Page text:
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How do you know if you have an eating disorder? How widespread is the problem?

How do you know if you have an eating disorder?

• Conditions that involve abnormal eating habits like either eating insufficient or excessive quantities of food are referred to as eating disorders.
• Eating disorders are detrimental to both the physical and mental health of an individual.
• The most common eating disorders are Anorexia and Bulimia.
• Eating disorders are not really age or gender specific.
• This can affect men, women and even children.
• Eating disorders like bulimia and anorexia can cause drastic fluctuations in body weight.
• It can damage important functions in the body.
• People suffering from anorexia are under the constant fear of gaining weight.
• People who suffer from bulimia resort to purging and binge eating.

Symptoms for Eating Disorders

• particular physical signs
• abnormal behavioral changes
• very emaciated, frail or thin
• obsession with weight control
• eating habits
• erratic behavior
• signs of depression and lethargy

How widespread is the problem?

• There’s no doubt that eating disorders are on the rise.
• Beat currently provides rather higher estimates than those of the Royal College of Psychiatrists.
• Beat believes that 1.15 million people in this country have a significant problem.
• This is between 60,000 and 90,000 of those are having treatment.
• The scale of the problem is such that every GP is likely to have one or two anorexics among his or her patients.
• It is estimated that he might have no less than 18 bulimics as his patient.
• Most GPs don’t identify all these people as having eating disorders because of the secret nature of these conditions.
• Apart from anorexia and bulimia, there’s also ‘binge eating’.
• Compulsive or binge-eating is also classed as an eating disorder.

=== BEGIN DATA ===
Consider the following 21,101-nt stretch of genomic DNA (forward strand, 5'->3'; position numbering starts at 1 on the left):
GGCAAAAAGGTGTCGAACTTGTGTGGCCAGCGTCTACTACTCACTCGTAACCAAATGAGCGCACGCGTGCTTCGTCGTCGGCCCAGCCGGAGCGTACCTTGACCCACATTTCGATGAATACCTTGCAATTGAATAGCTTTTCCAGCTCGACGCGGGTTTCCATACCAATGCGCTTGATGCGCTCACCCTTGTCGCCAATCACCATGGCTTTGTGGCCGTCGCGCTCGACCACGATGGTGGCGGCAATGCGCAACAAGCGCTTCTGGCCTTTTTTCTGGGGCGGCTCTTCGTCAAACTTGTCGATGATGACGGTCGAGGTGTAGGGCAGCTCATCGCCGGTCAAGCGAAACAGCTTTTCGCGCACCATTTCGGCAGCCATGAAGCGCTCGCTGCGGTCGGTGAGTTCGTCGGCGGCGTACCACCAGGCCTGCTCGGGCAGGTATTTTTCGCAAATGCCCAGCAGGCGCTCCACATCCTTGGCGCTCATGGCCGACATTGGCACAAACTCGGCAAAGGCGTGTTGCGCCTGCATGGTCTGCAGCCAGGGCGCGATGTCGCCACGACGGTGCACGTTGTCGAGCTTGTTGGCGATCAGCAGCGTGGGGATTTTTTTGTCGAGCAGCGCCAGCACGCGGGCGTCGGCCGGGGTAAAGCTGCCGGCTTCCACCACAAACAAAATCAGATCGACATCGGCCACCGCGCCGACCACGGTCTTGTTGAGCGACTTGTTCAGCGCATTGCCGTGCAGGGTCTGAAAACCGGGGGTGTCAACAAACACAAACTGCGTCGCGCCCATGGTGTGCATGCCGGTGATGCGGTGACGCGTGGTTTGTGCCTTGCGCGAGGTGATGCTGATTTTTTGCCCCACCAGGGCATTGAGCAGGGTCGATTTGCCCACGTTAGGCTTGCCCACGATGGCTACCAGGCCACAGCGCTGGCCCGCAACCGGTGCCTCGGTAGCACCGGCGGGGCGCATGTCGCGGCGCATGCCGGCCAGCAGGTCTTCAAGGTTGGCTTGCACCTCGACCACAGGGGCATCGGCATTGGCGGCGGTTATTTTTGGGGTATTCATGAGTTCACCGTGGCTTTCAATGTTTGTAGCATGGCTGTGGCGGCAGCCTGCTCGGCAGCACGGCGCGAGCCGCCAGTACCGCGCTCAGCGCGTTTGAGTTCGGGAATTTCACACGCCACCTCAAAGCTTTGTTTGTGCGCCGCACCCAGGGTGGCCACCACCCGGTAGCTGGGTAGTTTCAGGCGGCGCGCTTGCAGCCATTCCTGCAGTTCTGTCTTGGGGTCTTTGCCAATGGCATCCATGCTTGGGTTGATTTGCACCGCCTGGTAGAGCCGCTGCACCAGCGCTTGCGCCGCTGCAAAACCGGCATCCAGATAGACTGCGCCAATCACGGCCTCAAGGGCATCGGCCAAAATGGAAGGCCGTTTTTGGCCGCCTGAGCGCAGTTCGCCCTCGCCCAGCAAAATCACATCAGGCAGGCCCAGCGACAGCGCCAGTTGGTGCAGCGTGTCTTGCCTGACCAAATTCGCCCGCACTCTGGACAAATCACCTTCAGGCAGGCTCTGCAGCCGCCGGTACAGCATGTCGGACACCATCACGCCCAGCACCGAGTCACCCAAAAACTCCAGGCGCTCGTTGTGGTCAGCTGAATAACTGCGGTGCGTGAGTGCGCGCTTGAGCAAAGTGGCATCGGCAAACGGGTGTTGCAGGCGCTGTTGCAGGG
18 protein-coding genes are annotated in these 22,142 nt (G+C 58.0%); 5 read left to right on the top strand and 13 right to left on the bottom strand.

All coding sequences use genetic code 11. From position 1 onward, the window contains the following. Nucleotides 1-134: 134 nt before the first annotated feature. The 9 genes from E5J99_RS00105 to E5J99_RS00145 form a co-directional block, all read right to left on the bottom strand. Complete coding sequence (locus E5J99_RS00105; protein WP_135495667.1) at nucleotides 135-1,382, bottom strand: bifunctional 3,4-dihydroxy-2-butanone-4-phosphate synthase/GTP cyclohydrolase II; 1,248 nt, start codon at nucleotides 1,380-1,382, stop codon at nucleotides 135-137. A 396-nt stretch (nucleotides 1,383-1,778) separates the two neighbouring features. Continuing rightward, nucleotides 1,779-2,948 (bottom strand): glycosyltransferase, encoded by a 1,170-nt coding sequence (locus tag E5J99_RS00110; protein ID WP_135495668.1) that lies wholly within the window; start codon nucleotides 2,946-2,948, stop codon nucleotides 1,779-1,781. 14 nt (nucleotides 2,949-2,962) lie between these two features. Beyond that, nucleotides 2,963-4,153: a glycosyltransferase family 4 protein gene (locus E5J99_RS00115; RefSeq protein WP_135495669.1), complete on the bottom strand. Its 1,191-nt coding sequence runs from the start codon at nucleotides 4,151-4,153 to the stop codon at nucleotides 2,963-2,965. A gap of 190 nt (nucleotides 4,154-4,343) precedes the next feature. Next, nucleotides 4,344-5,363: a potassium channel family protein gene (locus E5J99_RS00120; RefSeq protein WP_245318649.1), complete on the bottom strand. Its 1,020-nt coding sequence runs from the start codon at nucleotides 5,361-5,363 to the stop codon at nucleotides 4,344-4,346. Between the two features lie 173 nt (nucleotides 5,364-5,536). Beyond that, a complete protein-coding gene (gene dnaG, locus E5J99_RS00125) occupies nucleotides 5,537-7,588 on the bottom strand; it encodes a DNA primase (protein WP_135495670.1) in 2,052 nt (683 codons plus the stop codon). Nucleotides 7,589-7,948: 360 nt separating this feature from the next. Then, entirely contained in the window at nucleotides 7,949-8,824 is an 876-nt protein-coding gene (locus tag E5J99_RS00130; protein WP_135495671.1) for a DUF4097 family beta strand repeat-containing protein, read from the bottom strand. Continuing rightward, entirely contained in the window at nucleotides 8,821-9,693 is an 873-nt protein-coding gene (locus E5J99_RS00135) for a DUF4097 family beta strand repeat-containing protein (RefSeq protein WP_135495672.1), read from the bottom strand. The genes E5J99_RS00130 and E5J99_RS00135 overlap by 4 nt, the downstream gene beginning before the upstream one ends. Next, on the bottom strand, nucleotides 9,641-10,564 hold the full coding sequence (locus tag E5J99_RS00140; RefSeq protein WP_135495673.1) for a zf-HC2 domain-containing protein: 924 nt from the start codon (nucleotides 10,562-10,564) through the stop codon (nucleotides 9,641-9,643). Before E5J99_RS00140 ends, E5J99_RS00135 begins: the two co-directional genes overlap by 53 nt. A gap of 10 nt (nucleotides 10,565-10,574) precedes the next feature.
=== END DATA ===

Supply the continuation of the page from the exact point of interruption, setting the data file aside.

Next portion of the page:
• Compulsive eaters, who are sometimes extremely overweight, do visit their doctors.
• They are likely to be given a diet sheet rather than offered any kind of counseling.
• This might get to the root of the problem.

Does counselling help eating disorders?

• In fact during the last few years, cognitive behaviour therapy (CBT) has been shown to be useful.
• This is especially true in the treatment of bulimia nervosa and overeating.
• In CBT, the person with the eating disorder is helped to address the issue behaviorally.
• He or she is asked to eat regularly and not to ban any foods and so on.
• There’s much emphasis on addressing the thoughts that persuade us to eat.

Remedies for Eating Disorders

• Cognitive behavioral therapy (CBT)
• Family therapy
• Interpersonal psychotherapy
• Recreation
• Art or music therapy
• Nutritional counseling
• Psychoanalysis
• Medications
• Helping a person change the way she looks at herself.
• Parents should help their children feel good about their body.
• Help them increase their self esteem.
• Healthy eating habits and regular exercising should also be encouraged in the family.
• Fad diets, fasting, starvation and use of diet pills should be strictly discouraged.
• Eat a variety of spicy foods such as chilies, peppers, jalapenos and spicy curries and sauces as they can help in controlling an over active appetite.
• It is always healthier to eat low fat and low carbohydrate foods.
• Eating licorice when you feel like snacking helps avoid imbalances.
• When one feels like snacking, then it is also a good idea to eat a mint, brush your teeth or rinse with a mouthwash.

Goodbye Ed, Hello Me 8 Keys to Recovery from an Eating Disorder Life Without Ed

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